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The Free-Trial Backfire

December 11, 2009  

It's become standard fare for software vendors to offer free trials to their prospects when they land on Web pages via search or pay-per-click (PPC) advertising. This approach makes sense, since most software packages can't be appreciated fully unless they are experienced first-hand. It's also a super-efficient touch point—one that requires no human intervention. But can a free-trial offer work against you? Absolutely, says Howard J. Sewell, of Connect Direct, in a recent blog post.

The problem, says Sewell, is that many prospects just aren't ready to commit to a free trial. "Offering a free trial risks eliminating a huge subset of potential customers—people who well may have the relevant pain or problem your product solves, but aren't at a place where they feel compelled to actually evaluate the product."

The issue is more acute when free trials are used on a PPC landing page, and customers are clearly in the early stages of shopping. There, Sewell says, "we often recommend free trials only be used for branded terms or key words that suggest the user is actively shopping for a solution."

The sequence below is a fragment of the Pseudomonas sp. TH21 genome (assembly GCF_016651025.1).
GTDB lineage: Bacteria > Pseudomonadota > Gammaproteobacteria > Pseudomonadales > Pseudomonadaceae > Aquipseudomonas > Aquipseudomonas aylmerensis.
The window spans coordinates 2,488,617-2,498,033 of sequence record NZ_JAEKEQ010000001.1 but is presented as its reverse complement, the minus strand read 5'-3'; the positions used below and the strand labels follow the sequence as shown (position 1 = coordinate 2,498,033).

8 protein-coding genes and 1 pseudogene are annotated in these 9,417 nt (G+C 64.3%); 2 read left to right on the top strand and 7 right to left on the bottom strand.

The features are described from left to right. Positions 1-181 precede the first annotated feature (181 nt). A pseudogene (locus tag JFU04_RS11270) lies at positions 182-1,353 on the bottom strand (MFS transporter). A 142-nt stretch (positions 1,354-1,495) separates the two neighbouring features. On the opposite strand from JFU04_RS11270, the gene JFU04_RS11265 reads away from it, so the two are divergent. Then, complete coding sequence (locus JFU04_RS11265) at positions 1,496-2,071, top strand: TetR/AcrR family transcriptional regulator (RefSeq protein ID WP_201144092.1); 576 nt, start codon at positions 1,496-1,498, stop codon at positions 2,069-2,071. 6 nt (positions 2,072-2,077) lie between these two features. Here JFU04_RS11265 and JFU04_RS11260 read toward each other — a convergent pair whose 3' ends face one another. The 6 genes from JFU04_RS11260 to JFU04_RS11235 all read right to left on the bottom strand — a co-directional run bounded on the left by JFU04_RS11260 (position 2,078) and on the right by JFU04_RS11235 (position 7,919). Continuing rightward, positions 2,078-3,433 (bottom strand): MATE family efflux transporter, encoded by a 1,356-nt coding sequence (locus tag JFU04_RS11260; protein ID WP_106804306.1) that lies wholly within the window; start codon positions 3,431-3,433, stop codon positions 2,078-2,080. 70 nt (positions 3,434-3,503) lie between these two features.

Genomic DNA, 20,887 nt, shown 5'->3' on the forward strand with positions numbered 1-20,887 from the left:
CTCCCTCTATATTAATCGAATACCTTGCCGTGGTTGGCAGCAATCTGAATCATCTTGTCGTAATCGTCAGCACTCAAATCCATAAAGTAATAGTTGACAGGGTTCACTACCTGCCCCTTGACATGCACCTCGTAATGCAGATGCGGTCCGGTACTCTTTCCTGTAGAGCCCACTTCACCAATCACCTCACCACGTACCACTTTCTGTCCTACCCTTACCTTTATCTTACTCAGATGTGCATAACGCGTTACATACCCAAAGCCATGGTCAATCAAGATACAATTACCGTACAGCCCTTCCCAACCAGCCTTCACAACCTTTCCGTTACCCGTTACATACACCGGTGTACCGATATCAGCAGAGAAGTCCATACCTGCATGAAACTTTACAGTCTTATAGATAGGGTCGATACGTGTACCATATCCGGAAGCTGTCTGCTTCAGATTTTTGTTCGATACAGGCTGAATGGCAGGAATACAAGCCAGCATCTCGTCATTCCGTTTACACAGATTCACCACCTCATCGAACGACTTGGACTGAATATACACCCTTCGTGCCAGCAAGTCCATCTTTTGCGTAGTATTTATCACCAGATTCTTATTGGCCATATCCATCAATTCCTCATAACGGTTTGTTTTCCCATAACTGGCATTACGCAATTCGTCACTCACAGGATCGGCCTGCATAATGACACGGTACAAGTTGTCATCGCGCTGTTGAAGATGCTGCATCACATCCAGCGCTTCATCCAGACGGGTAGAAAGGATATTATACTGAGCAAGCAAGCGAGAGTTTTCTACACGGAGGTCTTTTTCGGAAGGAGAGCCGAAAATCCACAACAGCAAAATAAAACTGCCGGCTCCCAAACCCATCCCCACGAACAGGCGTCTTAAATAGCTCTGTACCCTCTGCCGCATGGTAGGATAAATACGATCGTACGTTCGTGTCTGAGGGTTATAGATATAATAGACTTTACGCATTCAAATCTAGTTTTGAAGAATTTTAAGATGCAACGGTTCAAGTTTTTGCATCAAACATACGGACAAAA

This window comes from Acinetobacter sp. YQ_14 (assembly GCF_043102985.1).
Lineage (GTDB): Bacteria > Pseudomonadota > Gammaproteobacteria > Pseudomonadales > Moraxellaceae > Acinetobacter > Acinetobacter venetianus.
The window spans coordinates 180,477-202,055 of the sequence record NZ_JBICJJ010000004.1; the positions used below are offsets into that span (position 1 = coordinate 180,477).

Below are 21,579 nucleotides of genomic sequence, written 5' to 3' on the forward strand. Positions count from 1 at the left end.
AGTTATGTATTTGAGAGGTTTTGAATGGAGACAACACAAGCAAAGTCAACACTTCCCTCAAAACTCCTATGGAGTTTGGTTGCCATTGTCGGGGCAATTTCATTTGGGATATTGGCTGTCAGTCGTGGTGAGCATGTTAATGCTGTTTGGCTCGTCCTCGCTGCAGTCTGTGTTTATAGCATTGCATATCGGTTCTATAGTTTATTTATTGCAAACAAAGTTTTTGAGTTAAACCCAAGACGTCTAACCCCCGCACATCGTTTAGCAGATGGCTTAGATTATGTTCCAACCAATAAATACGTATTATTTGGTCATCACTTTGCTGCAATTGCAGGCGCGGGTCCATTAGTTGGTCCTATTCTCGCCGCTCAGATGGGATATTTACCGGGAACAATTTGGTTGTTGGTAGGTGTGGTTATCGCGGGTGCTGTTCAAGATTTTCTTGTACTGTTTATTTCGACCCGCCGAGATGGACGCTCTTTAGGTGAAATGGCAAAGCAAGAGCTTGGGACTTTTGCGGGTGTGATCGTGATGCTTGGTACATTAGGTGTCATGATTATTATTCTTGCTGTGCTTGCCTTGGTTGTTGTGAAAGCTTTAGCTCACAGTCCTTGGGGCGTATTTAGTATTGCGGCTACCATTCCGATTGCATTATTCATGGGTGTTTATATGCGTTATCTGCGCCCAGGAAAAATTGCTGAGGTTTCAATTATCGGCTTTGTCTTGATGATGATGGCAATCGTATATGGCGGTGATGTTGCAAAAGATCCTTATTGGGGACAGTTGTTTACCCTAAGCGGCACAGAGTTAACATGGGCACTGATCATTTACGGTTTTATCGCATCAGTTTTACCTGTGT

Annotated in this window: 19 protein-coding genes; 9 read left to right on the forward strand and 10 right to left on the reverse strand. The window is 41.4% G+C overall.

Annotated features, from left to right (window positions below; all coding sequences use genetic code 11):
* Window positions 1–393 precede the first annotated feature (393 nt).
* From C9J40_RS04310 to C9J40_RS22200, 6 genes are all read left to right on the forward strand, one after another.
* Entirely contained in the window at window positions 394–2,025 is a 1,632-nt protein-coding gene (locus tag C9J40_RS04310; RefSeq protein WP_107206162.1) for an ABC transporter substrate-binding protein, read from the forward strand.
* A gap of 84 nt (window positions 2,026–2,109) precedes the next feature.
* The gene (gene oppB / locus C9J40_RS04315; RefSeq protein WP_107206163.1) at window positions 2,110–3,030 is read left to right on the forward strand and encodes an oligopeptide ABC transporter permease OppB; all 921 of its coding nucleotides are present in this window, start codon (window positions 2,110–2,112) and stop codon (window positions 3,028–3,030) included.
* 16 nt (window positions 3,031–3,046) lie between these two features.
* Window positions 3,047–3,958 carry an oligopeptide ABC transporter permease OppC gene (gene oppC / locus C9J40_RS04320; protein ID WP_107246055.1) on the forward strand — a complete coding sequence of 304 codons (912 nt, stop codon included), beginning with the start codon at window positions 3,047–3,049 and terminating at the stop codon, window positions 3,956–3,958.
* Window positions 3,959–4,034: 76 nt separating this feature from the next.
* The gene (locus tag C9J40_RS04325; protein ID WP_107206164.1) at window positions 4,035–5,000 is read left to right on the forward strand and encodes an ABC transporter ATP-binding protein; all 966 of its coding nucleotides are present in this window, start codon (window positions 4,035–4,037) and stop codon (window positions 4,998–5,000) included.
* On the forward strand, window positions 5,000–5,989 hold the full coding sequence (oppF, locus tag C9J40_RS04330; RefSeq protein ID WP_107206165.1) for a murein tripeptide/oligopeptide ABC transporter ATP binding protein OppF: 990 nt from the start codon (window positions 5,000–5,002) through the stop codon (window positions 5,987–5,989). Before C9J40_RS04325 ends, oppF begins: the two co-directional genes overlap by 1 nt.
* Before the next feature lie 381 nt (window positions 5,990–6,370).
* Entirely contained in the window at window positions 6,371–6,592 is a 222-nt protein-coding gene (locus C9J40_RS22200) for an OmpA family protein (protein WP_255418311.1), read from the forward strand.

Consider alternatives that require less of a time commitment from the buyer, says Sewell. A flash demo, for example, will enable you to show off the product to a larger pool of prospects, including those who would have responded to your trial offer. Or, consider a "buyers' guide," which will appeal both to serious buyers and to new prospects.

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